If you have any additional questions or concerns about either essay, don’t hesitate to contact me. Good luck!
All the Best,
Mia Morgenstern
Original Version

Squinting into the glare of the setting sun, I waved good-bye to my sister as she began the drive back to the airport. When the car was no longer in sight, I slowly walked toward my new home at St. Andrew’s Sewanee School. At age seventeen I was on my own, having moved from Korea to Tennessee to finish high school. Though I felt sadness at saying good-bye, I relished the opportunity to take in my new surroundings. Since I was young, I dreamed of seeing other lands and creating art in new countries. Now I was finally abroad, bathed in a whirlwind of strange new sights, sounds and words. An odd feeling told me that I was definitely not in Korea anymore, but I was very excited to take in my new surroundings, ready to open my eyes to the wide world.

       Sewanee, surrounded by forest and hard to see big buildings, was a perfect place to study art. The sky in Sewanee seemed the most beautiful sky in the world. I changed the colors of my clothes every day, and took pictures of me and the sky which displayed these beautiful hues. The scenery became great inspiration for my art. At Sewanee, I also encountered a new approach to art. At my previous school uniformity was emphasized, because Koreans often cherish group solidarity more than individual identity. Everyone wore the same uniform and hair style, and had the same class schedule. During art class, everyone had to finish sketching in 20 minutes and paint in 30 minutes. Realism was considered to be more important than individual vision, thus students had to draw objects as they appeared. I wasn’t satisfied with my art, because it was always in the same style as works by Michelangelo or Gustave Courbet.

Art class in America was very different, with no limitations on the art students. Imagination and creativity were highly valued, so it was hard to adjust myself at first. While others finished their works easily, it took eight hours for me to complete my drawings. However, as time passed, I realized that realistic drawing was not always the best approach. Realism could surprise people, but it did not increase people’s interest in my work, because it did not challenge them to think about the picture’s meaning. I changed my way of drawing and tried to be more creative and abstract, and suddenly I heard “What does this mean?” instead of “Oh, your works looks very real!”  I also encountered many different styles of art through my classmates, who came from different cultures. This opened my eyes to the beauty of many cultures. Encountering diversity, I gained increased appreciation for people I had never even known about. Now, my eyes are open to the wider world than they were before. I am a better artist and a broader person for this experience.

Revised Version

Squinting into the Tennessee sun, I waved to my sister as she drove back to the airport. As the car disappeared from sight, I turned towards my new home at St. Andrew’s Sewanee School. I was 17 and on my own, having moved from Korea to Tennessee to finish high school and continue studying art. Although I was sad to say good-bye, I was happy to be surrounded by something new. On that late-summer day, I was taken up in a whirlwind of new sights, sounds, and words. As an artist I had always dreamed of creating art in a place other than home, and now I had that chance. I was ready to open my eyes to the world, but at that point I had no idea how important my experience at St. Andrew’s would be in my development both as an artist and person.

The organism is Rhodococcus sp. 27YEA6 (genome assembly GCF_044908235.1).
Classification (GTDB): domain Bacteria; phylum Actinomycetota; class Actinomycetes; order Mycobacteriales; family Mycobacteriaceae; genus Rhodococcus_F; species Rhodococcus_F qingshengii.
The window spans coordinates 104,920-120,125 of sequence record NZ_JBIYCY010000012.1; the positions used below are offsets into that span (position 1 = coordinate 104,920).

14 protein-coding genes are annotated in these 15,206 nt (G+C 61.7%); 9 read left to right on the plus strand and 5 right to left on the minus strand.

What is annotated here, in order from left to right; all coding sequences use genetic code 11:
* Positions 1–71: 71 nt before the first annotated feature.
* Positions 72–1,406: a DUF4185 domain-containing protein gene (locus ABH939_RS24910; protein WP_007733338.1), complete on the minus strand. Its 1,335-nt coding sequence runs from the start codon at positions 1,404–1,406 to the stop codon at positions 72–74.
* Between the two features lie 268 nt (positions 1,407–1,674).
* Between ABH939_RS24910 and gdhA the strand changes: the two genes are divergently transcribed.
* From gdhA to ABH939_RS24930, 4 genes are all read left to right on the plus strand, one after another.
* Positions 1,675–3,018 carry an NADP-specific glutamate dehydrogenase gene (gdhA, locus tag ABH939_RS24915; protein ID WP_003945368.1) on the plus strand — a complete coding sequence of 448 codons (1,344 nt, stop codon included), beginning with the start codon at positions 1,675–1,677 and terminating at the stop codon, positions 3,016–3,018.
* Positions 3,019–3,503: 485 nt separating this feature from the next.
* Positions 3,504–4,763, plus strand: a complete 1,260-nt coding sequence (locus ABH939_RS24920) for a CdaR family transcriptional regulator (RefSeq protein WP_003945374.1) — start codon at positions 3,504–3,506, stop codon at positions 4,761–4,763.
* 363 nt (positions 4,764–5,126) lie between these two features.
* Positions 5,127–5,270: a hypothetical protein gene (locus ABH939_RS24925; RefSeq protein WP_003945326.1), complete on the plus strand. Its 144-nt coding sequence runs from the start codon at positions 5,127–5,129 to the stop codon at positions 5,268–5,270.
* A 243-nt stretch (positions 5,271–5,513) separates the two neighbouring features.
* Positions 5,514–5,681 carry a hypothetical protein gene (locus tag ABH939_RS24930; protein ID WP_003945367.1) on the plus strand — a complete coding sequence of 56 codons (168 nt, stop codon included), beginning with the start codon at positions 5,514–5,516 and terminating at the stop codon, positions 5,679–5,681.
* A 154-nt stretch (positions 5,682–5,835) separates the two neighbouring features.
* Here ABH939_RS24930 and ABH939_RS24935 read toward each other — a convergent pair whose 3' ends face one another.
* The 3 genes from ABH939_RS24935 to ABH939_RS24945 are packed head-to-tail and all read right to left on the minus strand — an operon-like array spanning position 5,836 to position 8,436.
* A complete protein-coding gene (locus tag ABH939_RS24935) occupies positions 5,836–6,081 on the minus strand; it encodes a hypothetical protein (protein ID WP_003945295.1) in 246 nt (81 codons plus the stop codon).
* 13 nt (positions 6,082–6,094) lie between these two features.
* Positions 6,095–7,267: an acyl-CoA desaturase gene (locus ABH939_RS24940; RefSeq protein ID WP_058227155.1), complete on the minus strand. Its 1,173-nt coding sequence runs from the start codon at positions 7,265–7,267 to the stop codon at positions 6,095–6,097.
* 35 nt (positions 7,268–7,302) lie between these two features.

Sewanee, cloaked in forest and just outside the reach of urban shadows, was an ideal place to study art. The sky was the most brilliant sky in the world, and I took pictures of it to capture its stunning hues. These images, naturally, became part of my art. Still, at Sewanee, the most important change in my art came from the approach to art that I encountered there. At my old school uniformity was prized, because Koreans often value group solidarity over individuality. Art class there was rigid, with everyone required to finish a piece during each class. The objective was to imitate reality, not express individual vision. In Korea I could never be satisfied with my art, because it was always slightly inferior to the real world around me. Instead, I wanted my art to challenge people, to transcend reality.

In my American school, there were no limitations for art students and creativity was highly valued. At first, it was hard to adjust to these values. While other students finished works easily, I was caught up in details and spent hours completing a single sketch. Eventually I began to understand the flaws in my approach, and learned to express myself beyond the confines of reality. Once I started trying to be more imaginative and abstract, I found the complimentary “your work looks so real!” replaced with the thoughtful “what does this piece mean?”.

At Sewanee I also discovered new styles of art through my classmates, who came from different backgrounds. This helped me understand the wide breadth of artistic beauty that exists in the world and the importance of different artistic concepts. Although I wanted to escape from the artistic style that was imposed upon me in Korea, I now see that even this approach to art has its place. After attending Sewanee, I am more aware of the world and of art than I ever was before. I am a better artist and more insightful person because of this experience.